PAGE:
SpaceX recently released video of the latest test of their Grasshopper Vertical Take Off and Landing Vehicle, where it rose 40 meters (131 feet), hovered and landed safely on the pad using closed loop thrust vector and throttle control.
The test flight took place on December 17, 2012 at SpaceX’s rocket development facility in McGregor, Texas. The goal of Grasshopper is to eventually create a reusable first stage for SpaceX’s Falcon 9 rocket, which would be able to land safely instead of falling back into the ocean and not being usable again.
SpaceX CEO Elon Musk Tweeted that they strapped a 6-ft (2 meter) cowboy dummy to the side of the rocket “to provide a little perspective on the size of Grasshopper.”
See the pictures below:
SpaceX said the total test duration was 29 seconds. Grasshopper stands 10 stories tall and consists of a Falcon 9 rocket first stage, Merlin 1D engine, four steel landing legs with hydraulic dampers, and a steel support structure.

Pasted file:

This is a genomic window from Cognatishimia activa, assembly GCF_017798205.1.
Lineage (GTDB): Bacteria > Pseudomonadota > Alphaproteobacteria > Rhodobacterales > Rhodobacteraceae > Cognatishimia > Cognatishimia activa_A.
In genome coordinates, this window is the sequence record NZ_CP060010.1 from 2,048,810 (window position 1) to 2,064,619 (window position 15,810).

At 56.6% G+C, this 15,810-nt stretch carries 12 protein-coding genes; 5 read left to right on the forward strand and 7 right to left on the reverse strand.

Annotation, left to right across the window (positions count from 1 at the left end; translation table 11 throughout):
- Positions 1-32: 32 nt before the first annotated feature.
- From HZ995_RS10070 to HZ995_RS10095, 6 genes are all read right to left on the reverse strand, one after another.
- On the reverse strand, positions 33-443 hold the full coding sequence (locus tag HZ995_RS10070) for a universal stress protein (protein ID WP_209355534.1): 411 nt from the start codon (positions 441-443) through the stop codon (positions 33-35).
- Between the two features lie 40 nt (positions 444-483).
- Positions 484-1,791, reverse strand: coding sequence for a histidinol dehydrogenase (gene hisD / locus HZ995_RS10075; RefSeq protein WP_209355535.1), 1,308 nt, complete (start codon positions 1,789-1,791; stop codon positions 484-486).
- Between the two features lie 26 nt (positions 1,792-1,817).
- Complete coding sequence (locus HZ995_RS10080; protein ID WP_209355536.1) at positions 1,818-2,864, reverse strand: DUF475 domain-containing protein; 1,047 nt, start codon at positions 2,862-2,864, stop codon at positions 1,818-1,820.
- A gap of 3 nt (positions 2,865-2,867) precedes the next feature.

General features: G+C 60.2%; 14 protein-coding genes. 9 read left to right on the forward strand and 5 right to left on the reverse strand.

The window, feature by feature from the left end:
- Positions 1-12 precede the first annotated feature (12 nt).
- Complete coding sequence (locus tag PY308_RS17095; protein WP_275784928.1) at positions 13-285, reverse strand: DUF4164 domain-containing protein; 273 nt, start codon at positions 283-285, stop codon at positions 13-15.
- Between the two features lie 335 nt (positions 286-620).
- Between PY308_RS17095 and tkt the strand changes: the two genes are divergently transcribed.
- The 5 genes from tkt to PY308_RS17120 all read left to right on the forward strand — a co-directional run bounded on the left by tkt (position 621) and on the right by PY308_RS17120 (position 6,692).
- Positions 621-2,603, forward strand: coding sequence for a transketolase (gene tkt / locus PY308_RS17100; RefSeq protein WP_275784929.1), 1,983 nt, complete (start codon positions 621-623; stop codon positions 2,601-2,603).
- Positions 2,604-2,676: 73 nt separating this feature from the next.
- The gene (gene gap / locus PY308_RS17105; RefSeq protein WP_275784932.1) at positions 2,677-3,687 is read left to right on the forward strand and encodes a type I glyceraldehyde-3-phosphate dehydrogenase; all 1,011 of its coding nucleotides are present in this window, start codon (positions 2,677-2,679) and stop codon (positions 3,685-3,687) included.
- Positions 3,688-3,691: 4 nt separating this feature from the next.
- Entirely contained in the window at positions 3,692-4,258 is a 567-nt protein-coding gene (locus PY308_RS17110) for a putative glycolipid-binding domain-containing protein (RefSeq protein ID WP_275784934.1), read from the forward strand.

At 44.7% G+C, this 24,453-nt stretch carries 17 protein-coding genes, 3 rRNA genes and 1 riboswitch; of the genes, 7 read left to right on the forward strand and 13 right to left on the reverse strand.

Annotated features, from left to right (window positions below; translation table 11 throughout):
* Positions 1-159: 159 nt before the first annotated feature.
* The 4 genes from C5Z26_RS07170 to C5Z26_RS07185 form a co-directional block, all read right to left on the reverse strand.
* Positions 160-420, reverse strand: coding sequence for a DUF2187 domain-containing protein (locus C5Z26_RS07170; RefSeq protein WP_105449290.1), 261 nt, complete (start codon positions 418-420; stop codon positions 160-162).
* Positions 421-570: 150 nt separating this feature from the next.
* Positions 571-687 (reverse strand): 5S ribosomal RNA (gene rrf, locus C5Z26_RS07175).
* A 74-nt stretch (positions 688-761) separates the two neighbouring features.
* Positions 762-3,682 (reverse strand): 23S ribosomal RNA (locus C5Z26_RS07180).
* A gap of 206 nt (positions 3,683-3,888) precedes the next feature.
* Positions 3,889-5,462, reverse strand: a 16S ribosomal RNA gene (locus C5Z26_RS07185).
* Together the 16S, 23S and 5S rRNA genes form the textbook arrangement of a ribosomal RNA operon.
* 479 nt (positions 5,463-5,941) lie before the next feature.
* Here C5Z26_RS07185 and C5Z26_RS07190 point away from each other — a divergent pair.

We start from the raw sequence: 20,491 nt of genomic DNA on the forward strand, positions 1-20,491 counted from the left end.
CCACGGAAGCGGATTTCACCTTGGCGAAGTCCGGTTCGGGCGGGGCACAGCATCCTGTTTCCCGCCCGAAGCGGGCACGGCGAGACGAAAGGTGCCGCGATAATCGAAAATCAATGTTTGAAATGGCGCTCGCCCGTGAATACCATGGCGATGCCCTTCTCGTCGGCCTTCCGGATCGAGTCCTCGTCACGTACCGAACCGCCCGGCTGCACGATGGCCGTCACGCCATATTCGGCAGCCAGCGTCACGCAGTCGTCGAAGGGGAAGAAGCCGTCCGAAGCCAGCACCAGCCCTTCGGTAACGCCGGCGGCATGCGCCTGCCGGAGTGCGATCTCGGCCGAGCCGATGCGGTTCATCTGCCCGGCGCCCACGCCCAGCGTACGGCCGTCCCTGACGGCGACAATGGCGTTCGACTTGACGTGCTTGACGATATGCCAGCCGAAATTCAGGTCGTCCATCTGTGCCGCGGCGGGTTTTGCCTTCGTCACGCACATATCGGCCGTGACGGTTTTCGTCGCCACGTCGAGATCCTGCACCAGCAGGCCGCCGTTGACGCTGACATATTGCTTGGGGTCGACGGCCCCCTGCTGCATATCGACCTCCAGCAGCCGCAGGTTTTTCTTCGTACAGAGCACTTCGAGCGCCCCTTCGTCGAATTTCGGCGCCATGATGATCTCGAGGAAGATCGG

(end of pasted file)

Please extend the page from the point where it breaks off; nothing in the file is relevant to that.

Cowboy dummy riding on the SpaceX Grasshopper. Via Elon Musk
“Cowboy riding the rocket no problemo,” Tweeted Elon Musk
Artist’s rendering of the SpaceX Grasshopper’s vertical landing. Credit: SpaceX
Nancy Atkinson is currently Universe Today’s Contributing Editor. Previously she served as UT’s Senior Editor and lead writer, and has worked with Astronomy Cast and 365 Days of Astronomy. Nancy is the author of the new book “Incredible Stories from Space: A Behind-the-Scenes Look at the Missions Changing Our View of the Cosmos.” She is also a NASA/JPL Solar System Ambassador.